And, of course, the biggest and worst evil of the class of intellectuals is to advocate evil by inversion of the good: to claim ugliness is beauty (eg. mainstream modern art, design and architecture), to enforce wickedness as a higher virtue (eg. the sexual revolution as positively-depicted in a million novels, movies and TV shows and a billion news items), and to enforce distortion and suppression as the essential truth (e.g. the narrowing and ever-more-aggressively false doctrines of political correctness).


The corruption runs deep, yet not so deep that intellectuals have utterly lost subliminal awareness of what they are doing. This combination accounts for the prevalent misery, angst and anger of the dominant classes having a different quality from that of the past - a undertow of self-hatred and suicidal despair.

Despair is the key concept: the absence of real hope: hope of good that is real, objective, permanent.

(The creed of the modern intellectual is that no good thing is real, objective and permanent.)

The creed of the modern intellectual is implied-despair. Not the direct preaching of despair as a principle - but rather preaching of a set of non-beliefs that must lead to despair - because there is nowhere else for them to lead...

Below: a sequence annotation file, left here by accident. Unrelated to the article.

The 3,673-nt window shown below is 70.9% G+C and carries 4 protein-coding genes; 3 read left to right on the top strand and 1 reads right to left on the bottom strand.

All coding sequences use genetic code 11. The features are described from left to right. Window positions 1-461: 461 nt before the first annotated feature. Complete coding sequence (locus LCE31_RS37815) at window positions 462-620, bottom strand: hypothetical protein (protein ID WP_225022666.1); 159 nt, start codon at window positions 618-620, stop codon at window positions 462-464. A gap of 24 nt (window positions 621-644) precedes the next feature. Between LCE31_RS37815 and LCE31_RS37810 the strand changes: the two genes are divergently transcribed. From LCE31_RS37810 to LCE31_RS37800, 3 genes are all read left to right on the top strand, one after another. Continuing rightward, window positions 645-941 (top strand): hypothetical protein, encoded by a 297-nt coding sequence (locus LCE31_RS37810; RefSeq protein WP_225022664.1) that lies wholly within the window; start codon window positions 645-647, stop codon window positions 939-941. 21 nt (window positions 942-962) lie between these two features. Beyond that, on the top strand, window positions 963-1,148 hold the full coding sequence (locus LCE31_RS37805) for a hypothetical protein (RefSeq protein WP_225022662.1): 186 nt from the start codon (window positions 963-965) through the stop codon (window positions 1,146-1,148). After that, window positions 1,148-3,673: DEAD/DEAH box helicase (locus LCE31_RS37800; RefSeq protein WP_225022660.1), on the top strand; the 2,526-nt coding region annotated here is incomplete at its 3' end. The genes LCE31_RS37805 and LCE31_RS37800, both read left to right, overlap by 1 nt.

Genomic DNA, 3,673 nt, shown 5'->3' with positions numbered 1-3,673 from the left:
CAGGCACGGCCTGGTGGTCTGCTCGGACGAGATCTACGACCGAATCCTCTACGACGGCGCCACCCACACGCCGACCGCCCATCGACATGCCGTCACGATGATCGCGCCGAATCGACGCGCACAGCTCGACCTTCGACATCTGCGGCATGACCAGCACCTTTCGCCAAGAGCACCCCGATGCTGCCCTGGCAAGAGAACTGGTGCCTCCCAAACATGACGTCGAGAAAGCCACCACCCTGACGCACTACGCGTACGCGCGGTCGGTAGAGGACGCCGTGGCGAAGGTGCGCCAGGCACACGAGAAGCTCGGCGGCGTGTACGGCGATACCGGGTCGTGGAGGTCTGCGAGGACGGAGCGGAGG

There is then - understandably - a craving for escape... but an escape merely into distractions that are pre-acknowledged to be unsatisfactory and unsatisfying because they are regarded as untrue.

(We are allowed to escape, sometimes, but only if we regard the escaped-to word as untrue. An imagined world must be acknowledged as fundamentally imaginary.)

Having demolished (to their own satisfaction) the objective validity of God; the intellectual elites have recently demolished (to their own satisfaction) the objective good of marriage and family - and they are left only with a life based-on 'work and leisure'...

Work and leisure are all that remains. There is nothing else.